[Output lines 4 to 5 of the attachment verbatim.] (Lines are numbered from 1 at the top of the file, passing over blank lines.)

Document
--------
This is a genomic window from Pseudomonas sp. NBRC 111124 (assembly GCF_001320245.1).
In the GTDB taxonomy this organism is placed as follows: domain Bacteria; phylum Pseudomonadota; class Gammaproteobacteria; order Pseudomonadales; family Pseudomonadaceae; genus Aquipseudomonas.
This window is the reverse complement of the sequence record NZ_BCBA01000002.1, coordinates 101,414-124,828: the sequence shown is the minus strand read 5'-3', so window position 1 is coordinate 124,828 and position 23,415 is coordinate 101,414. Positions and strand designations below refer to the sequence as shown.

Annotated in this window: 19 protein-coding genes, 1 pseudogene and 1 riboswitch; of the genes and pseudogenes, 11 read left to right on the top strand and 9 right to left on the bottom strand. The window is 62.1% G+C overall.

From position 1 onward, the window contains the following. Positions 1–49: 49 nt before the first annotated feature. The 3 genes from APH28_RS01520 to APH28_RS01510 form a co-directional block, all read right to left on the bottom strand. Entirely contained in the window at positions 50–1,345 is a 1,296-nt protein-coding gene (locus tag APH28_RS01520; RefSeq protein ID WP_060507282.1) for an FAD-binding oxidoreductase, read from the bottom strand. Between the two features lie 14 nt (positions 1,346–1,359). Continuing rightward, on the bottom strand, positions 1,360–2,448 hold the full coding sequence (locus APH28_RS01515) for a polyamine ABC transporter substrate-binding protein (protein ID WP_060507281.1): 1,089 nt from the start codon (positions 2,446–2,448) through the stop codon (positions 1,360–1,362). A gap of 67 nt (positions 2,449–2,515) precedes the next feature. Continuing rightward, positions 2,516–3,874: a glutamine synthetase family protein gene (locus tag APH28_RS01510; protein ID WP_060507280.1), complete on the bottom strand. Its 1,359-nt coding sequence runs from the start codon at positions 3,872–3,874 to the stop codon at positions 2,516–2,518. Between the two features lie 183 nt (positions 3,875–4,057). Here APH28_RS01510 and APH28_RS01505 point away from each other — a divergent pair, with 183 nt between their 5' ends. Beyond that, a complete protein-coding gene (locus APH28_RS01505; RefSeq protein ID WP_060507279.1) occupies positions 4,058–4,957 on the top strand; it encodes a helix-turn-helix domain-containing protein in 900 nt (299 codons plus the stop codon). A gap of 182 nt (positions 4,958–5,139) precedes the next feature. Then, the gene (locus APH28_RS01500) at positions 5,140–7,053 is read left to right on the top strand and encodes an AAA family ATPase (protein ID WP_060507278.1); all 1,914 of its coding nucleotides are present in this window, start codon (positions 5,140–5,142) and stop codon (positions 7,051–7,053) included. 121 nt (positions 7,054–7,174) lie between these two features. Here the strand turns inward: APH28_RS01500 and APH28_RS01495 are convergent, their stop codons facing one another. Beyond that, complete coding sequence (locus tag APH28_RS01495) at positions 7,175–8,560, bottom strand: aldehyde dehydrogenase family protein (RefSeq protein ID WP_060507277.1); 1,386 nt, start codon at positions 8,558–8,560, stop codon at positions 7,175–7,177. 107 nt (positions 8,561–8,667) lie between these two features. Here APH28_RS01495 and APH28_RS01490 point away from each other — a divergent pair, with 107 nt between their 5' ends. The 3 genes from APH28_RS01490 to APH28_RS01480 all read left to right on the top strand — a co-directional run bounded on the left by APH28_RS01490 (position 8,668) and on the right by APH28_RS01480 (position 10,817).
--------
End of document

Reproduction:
Annotated in this window: 19 protein-coding genes, 1 pseudogene and 1 riboswitch; of the genes and pseudogenes, 11 read left to right on the top strand and 9 right to left on the bottom strand. The window is 62.1% G+C overall.

From position 1 onward, the window contains the following. Positions 1–49: 49 nt before the first annotated feature. The 3 genes from APH28_RS01520 to APH28_RS01510 form a co-directional block, all read right to left on the bottom strand. Entirely contained in the window at positions 50–1,345 is a 1,296-nt protein-coding gene (locus tag APH28_RS01520; RefSeq protein ID WP_060507282.1) for an FAD-binding oxidoreductase, read from the bottom strand. Between the two features lie 14 nt (positions 1,346–1,359). Continuing rightward, on the bottom strand, positions 1,360–2,448 hold the full coding sequence (locus APH28_RS01515) for a polyamine ABC transporter substrate-binding protein (protein ID WP_060507281.1): 1,089 nt from the start codon (positions 2,446–2,448) through the stop codon (positions 1,360–1,362). A gap of 67 nt (positions 2,449–2,515) precedes the next feature. Continuing rightward, positions 2,516–3,874: a glutamine synthetase family protein gene (locus tag APH28_RS01510; protein ID WP_060507280.1), complete on the bottom strand. Its 1,359-nt coding sequence runs from the start codon at positions 3,872–3,874 to the stop codon at positions 2,516–2,518. Between the two features lie 183 nt (positions 3,875–4,057). Here APH28_RS01510 and APH28_RS01505 point away from each other — a divergent pair, with 183 nt between their 5' ends. Beyond that, a complete protein-coding gene (locus APH28_RS01505; RefSeq protein ID WP_060507279.1) occupies positions 4,058–4,957 on the top strand; it encodes a helix-turn-helix domain-containing protein in 900 nt (299 codons plus the stop codon). A gap of 182 nt (positions 4,958–5,139) precedes the next feature. Then, the gene (locus APH28_RS01500) at positions 5,140–7,053 is read left to right on the top strand and encodes an AAA family ATPase (protein ID WP_060507278.1); all 1,914 of its coding nucleotides are present in this window, start codon (positions 5,140–5,142) and stop codon (positions 7,051–7,053) included. 121 nt (positions 7,054–7,174) lie between these two features. Here the strand turns inward: APH28_RS01500 and APH28_RS01495 are convergent, their stop codons facing one another. Beyond that, complete coding sequence (locus tag APH28_RS01495) at positions 7,175–8,560, bottom strand: aldehyde dehydrogenase family protein (RefSeq protein ID WP_060507277.1); 1,386 nt, start codon at positions 8,558–8,560, stop codon at positions 7,175–7,177. 107 nt (positions 8,561–8,667) lie between these two features. Here APH28_RS01495 and APH28_RS01490 point away from each other — a divergent pair, with 107 nt between their 5' ends. The 3 genes from APH28_RS01490 to APH28_RS01480 all read left to right on the top strand — a co-directional run bounded on the left by APH28_RS01490 (position 8,668) and on the right by APH28_RS01480 (position 10,817).